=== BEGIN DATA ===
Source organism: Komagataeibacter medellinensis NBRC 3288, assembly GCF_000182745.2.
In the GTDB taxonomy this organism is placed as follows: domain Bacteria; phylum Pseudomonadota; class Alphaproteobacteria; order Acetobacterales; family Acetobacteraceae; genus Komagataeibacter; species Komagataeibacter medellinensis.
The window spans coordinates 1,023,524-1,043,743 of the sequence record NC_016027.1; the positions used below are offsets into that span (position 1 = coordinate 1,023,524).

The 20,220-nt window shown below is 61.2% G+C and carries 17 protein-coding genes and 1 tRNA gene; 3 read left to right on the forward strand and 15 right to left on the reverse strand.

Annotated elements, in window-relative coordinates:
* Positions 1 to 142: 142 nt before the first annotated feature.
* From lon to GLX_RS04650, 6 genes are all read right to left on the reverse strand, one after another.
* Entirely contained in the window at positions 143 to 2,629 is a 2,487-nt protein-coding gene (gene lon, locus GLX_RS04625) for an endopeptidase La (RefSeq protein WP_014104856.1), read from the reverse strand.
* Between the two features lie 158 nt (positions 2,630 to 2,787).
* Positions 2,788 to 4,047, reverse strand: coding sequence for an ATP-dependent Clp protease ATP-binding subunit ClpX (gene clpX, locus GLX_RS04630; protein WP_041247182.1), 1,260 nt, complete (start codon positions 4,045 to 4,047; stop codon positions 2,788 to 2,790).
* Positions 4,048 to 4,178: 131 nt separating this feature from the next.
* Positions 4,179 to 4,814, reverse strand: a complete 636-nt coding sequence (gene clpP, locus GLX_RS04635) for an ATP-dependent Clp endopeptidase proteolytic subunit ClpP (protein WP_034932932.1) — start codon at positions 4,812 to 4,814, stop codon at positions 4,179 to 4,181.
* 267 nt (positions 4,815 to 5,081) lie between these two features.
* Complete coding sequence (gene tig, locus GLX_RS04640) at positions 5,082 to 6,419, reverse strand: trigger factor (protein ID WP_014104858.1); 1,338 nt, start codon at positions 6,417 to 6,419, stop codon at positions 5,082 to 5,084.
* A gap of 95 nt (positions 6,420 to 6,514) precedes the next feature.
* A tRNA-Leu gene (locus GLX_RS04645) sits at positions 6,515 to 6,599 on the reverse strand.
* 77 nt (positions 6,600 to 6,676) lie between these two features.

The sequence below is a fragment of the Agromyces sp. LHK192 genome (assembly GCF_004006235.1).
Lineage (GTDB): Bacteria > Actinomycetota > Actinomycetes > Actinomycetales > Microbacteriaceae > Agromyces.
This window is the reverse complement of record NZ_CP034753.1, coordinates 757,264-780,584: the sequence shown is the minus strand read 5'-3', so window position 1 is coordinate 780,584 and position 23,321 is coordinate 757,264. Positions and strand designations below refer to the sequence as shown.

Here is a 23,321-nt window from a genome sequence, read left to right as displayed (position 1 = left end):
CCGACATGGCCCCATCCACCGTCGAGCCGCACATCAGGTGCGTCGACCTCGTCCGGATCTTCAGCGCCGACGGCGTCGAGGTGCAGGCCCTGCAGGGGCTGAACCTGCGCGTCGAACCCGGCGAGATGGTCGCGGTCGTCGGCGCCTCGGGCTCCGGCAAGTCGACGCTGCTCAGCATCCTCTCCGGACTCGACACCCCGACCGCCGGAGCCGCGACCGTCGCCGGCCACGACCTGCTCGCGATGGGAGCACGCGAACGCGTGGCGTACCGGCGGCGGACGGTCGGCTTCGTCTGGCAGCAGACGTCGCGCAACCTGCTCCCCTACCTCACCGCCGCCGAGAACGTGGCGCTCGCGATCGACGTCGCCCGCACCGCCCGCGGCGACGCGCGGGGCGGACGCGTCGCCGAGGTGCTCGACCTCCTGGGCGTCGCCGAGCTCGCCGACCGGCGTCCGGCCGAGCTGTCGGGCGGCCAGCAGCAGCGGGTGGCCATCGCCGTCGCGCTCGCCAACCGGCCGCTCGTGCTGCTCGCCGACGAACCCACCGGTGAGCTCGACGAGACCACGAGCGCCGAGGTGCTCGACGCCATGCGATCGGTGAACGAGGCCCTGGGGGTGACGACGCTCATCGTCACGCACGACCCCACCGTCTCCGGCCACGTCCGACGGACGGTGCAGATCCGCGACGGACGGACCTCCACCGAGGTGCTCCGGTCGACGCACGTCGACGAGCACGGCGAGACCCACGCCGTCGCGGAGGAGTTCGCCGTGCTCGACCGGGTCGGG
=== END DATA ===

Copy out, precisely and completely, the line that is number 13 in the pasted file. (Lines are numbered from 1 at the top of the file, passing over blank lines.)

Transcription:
* 267 nt (positions 4,815 to 5,081) lie between these two features.